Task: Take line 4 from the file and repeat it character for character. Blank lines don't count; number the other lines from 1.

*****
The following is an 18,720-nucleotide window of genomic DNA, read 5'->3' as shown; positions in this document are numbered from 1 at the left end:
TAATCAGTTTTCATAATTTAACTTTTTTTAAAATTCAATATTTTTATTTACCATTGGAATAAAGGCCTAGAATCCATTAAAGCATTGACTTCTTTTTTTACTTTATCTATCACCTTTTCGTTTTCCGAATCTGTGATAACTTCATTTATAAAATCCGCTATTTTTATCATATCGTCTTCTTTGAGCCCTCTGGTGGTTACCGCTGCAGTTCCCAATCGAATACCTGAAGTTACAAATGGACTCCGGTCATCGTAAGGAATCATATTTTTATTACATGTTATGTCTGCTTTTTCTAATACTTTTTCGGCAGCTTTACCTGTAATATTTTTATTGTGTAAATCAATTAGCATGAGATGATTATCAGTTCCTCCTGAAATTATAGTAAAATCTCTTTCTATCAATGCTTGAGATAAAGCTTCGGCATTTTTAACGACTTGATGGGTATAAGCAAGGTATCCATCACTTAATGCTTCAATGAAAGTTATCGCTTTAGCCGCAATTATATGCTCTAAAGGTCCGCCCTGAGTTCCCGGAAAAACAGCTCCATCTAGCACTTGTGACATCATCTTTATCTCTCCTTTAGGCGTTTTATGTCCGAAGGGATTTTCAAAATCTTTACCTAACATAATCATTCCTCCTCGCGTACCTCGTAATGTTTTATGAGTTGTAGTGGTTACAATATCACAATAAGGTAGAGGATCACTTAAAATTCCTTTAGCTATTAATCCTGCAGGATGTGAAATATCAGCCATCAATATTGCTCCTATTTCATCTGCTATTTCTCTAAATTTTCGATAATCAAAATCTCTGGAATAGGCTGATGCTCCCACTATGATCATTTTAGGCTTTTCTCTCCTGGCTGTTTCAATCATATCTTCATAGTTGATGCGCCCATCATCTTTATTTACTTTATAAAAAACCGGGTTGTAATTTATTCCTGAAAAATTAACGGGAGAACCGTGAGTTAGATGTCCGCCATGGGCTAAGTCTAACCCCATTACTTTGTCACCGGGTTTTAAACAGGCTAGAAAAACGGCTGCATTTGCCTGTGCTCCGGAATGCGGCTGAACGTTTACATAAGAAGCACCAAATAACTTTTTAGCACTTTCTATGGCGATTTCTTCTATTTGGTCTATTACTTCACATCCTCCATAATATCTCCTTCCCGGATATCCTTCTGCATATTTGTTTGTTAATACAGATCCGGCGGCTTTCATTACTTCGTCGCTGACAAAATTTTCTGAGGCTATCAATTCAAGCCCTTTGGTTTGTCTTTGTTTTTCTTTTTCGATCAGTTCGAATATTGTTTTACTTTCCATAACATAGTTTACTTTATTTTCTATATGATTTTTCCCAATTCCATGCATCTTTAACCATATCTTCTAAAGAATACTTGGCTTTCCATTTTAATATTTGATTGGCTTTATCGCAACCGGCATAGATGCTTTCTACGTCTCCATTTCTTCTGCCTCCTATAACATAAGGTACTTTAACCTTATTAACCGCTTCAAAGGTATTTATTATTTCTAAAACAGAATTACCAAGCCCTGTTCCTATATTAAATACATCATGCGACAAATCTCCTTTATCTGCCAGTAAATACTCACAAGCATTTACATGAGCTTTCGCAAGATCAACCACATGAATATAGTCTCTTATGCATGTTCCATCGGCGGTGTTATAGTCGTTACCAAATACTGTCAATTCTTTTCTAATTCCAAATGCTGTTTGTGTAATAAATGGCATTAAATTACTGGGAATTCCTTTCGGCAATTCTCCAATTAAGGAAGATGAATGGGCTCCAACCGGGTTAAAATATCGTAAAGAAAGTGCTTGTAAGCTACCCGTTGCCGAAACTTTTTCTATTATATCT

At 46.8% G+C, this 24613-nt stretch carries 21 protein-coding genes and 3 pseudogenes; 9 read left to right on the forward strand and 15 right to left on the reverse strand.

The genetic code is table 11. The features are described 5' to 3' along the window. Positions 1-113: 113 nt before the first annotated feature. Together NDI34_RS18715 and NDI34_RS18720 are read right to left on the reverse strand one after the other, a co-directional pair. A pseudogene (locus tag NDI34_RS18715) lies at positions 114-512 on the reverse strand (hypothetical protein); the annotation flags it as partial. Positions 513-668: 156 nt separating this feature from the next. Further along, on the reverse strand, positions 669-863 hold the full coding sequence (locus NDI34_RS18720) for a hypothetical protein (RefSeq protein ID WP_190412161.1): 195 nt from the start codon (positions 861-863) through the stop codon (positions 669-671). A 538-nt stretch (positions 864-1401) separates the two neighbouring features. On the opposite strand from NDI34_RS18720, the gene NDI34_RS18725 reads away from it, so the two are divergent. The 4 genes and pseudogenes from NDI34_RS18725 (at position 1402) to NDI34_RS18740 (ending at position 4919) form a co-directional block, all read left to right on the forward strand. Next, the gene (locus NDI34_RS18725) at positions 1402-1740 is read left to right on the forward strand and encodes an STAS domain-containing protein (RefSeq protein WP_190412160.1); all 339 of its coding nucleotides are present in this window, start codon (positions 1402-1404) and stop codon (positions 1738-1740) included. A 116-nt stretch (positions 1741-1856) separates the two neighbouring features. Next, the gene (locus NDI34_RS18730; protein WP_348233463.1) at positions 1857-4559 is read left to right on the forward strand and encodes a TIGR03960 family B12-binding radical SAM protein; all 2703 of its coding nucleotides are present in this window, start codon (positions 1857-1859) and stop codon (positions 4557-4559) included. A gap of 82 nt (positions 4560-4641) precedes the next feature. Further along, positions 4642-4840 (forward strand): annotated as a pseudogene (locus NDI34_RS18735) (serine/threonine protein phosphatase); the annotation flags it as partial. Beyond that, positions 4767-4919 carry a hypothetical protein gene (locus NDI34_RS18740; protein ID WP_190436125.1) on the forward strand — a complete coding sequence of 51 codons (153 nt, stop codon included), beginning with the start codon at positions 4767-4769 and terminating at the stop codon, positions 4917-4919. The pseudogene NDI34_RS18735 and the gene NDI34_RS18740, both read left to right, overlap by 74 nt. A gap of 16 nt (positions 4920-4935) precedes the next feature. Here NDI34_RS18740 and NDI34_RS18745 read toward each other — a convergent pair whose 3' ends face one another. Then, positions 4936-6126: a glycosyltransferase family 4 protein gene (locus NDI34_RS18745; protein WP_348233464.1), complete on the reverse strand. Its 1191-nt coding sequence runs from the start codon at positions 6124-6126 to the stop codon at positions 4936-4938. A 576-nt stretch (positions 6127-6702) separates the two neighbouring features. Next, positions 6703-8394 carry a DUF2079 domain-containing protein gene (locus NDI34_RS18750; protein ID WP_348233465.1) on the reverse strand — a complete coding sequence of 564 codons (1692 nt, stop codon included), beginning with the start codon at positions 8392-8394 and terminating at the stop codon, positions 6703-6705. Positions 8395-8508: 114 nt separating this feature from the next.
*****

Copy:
The genetic code is table 11. The features are described 5' to 3' along the window. Positions 1-113: 113 nt before the first annotated feature. Together NDI34_RS18715 and NDI34_RS18720 are read right to left on the reverse strand one after the other, a co-directional pair. A pseudogene (locus tag NDI34_RS18715) lies at positions 114-512 on the reverse strand (hypothetical protein); the annotation flags it as partial. Positions 513-668: 156 nt separating this feature from the next. Further along, on the reverse strand, positions 669-863 hold the full coding sequence (locus NDI34_RS18720) for a hypothetical protein (RefSeq protein ID WP_190412161.1): 195 nt from the start codon (positions 861-863) through the stop codon (positions 669-671). A 538-nt stretch (positions 864-1401) separates the two neighbouring features. On the opposite strand from NDI34_RS18720, the gene NDI34_RS18725 reads away from it, so the two are divergent. The 4 genes and pseudogenes from NDI34_RS18725 (at position 1402) to NDI34_RS18740 (ending at position 4919) form a co-directional block, all read left to right on the forward strand. Next, the gene (locus NDI34_RS18725) at positions 1402-1740 is read left to right on the forward strand and encodes an STAS domain-containing protein (RefSeq protein WP_190412160.1); all 339 of its coding nucleotides are present in this window, start codon (positions 1402-1404) and stop codon (positions 1738-1740) included. A 116-nt stretch (positions 1741-1856) separates the two neighbouring features. Next, the gene (locus NDI34_RS18730; protein WP_348233463.1) at positions 1857-4559 is read left to right on the forward strand and encodes a TIGR03960 family B12-binding radical SAM protein; all 2703 of its coding nucleotides are present in this window, start codon (positions 1857-1859) and stop codon (positions 4557-4559) included. A gap of 82 nt (positions 4560-4641) precedes the next feature. Further along, positions 4642-4840 (forward strand): annotated as a pseudogene (locus NDI34_RS18735) (serine/threonine protein phosphatase); the annotation flags it as partial. Beyond that, positions 4767-4919 carry a hypothetical protein gene (locus NDI34_RS18740; protein ID WP_190436125.1) on the forward strand — a complete coding sequence of 51 codons (153 nt, stop codon included), beginning with the start codon at positions 4767-4769 and terminating at the stop codon, positions 4917-4919. The pseudogene NDI34_RS18735 and the gene NDI34_RS18740, both read left to right, overlap by 74 nt. A gap of 16 nt (positions 4920-4935) precedes the next feature. Here NDI34_RS18740 and NDI34_RS18745 read toward each other — a convergent pair whose 3' ends face one another. Then, positions 4936-6126: a glycosyltransferase family 4 protein gene (locus NDI34_RS18745; protein WP_348233464.1), complete on the reverse strand. Its 1191-nt coding sequence runs from the start codon at positions 6124-6126 to the stop codon at positions 4936-4938. A 576-nt stretch (positions 6127-6702) separates the two neighbouring features. Next, positions 6703-8394 carry a DUF2079 domain-containing protein gene (locus NDI34_RS18750; protein ID WP_348233465.1) on the reverse strand — a complete coding sequence of 564 codons (1692 nt, stop codon included), beginning with the start codon at positions 8392-8394 and terminating at the stop codon, positions 6703-6705. Positions 8395-8508: 114 nt separating this feature from the next.